The Hourglass

The people I love are grains of sand in an hourglass. And they’re starting to slip through the narrow curve at the center.

Three months to the day after my mom died from complications involving lymphoma in her brain, my dad called me to tell me he had cancer in his throat. The prognosis was good for a recovery, he said. But he was going to need to have surgery to have it removed, followed by six to seven weeks radiation. I said, Six to seven weeks is a lot of radiation. He said, Sound familiar?  My mom had died two weeks after her fifth week of radiation. I laughed.

I was at the gym when he called. I am often at the gym when people call. I don’t always pick up, but this time I did.

I knew he had bad news as soon as I heard his voice. He said, I can call back. He said, I hate having to stop in the middle of a workout. I said, No, it’s okay. I said, What’s up? He said, What are you working on today? I said, Back. And triceps. I thought, You didn’t call me to ask about my workout.

I assumed it was my grandmother. This would not be a surprise. I thought about what I needed to cancel for the weekend. I thought about dry-cleaning.

I seem to always need dry-cleaning in the wake of bad news.

Generally, I don’t like phone calls. The only time people call me these days is when they have serious things to discuss. Like tumors.

Okay, look: I fucking hate phone calls. And I sometimes don’t check my voicemail for weeks. It’s nothing personal. I just have an aversion to it. So if you really need to say something to me, send me a text message. Even if you’re breaking up with me. Or giving me news that I’m going to be a father. Or telling me I have cancer.

No, really.

I sat on a bench near the exit sign alone and listened to him speak. I said “okay” a lot. I said, Damn, Dad. I’m sorry. I said, Let me know when you want me to come down there.


My dad never smoked. He is not a routine drinker. He exercises regularly. He is pretty much in the shape men want to be in when they are 65. He did most of the things a person wanting to avoid throat cancer should do. Except, it turns out, this one thing: he had a healthy sex life.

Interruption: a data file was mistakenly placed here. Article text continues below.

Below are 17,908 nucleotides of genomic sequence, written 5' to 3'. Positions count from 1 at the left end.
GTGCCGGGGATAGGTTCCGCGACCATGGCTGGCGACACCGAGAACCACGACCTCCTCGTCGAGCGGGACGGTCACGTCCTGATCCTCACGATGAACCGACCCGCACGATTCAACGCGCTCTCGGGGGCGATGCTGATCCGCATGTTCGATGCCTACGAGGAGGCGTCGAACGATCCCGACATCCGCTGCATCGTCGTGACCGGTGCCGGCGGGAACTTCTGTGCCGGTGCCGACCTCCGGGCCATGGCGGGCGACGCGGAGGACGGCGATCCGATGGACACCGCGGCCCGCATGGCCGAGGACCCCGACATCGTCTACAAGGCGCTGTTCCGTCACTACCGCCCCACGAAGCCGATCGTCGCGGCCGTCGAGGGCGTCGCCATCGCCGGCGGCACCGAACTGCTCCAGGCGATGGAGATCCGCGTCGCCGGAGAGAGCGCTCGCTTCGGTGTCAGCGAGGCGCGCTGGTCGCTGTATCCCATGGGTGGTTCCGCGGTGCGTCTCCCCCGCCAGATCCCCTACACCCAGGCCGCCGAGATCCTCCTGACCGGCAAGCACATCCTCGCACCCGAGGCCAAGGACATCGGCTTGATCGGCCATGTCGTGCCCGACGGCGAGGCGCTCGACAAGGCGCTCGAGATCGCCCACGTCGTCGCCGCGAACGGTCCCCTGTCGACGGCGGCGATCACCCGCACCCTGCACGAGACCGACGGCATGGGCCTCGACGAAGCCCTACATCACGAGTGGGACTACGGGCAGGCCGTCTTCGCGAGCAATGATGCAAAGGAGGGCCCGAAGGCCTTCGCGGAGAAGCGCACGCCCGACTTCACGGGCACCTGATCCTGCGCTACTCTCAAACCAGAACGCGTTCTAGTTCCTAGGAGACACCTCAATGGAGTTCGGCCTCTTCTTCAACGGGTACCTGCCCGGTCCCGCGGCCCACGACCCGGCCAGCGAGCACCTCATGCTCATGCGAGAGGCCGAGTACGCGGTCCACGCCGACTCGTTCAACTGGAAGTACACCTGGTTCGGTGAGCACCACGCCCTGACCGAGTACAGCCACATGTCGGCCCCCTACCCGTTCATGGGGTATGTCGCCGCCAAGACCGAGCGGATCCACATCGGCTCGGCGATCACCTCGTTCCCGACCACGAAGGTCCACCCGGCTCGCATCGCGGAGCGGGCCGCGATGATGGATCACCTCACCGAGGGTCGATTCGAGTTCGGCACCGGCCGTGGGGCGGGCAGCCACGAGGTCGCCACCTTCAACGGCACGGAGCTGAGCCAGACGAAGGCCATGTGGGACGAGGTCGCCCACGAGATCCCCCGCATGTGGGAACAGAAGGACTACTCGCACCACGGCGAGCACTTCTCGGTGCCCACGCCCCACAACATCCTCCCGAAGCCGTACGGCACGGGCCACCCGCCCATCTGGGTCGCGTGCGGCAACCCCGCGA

The doctors told my dad his cancer was most likely caused by an HPV infection. Later, in front of my computer, I Googled “HPV men cancer.” I Googled this because I have perfomed a fair amount of oral sex on a fair number of women. I enjoy it. I plan on doing more of it.

Here are a few things I learned: About half of sexually active adults have or have had HPV. One kicker is that you may never know you’ve had it. Sometimes there are no symptoms. Or sometimes the symptoms seem like something else. And cancer can come along years after an infection.

Doctors actually think men may shoulder the majority of HPV-related cancers in the coming years. While this all sounds worrisome at best and downright terrifying at worst, it’s somewhat comforting to note that doctors can point to only a handful of HPV strains that actually lead to cancer.


At the gym that day, after I hung up, I thought about calling my sister. My dad is not her dad. And we’d just been through the thing with my mom. She’d understand. She’d be strong for me. At that moment I was tired of being strong. I was tired of lifting weights. I wanted to unload them on somebody.

But I didn’t call her. I didn’t unload.

I finished my workout.

I worked on my back.


The people I love are grains of sand in an hourglass. And they’re starting to slip through the narrow curve at the center.

And I am the hourglass. And the longer I stand upright, the more the weight shifts, and the more empty I feel up top.

And every day I think about breaking that fucker. And putting an end to this slow, terrible drip.

I’m so glad for my job. I really am. Being at work helps me forget. I get lost in the routine of it. I put my energy into a well-mixed cocktail. When I take a pint glass from the cooler, I flip it before resting the inside of it against the cool, wet nose of the tap.

I like how each motion I make is calculated. Decisive. Fluid. How I can look away as I flip that glass. How I could even close my eyes if I wanted to.

And I just open my hand and the glass falls into it because I know it will be there. I don’t need to think about it. Or wonder. I like how my muscles act independently of my brain. I like that they are strong and certain.

They don’t equivocate over a strong pour.

They don’t pause over a row of shots.

I like the clinking sound of the glass. The shaking sound of ice in the tins. When I’m done, I like to put them back clean on the rubber bar mat in front of me. I like to chill a martini glass before I fill it. I like to do things the way they should be done.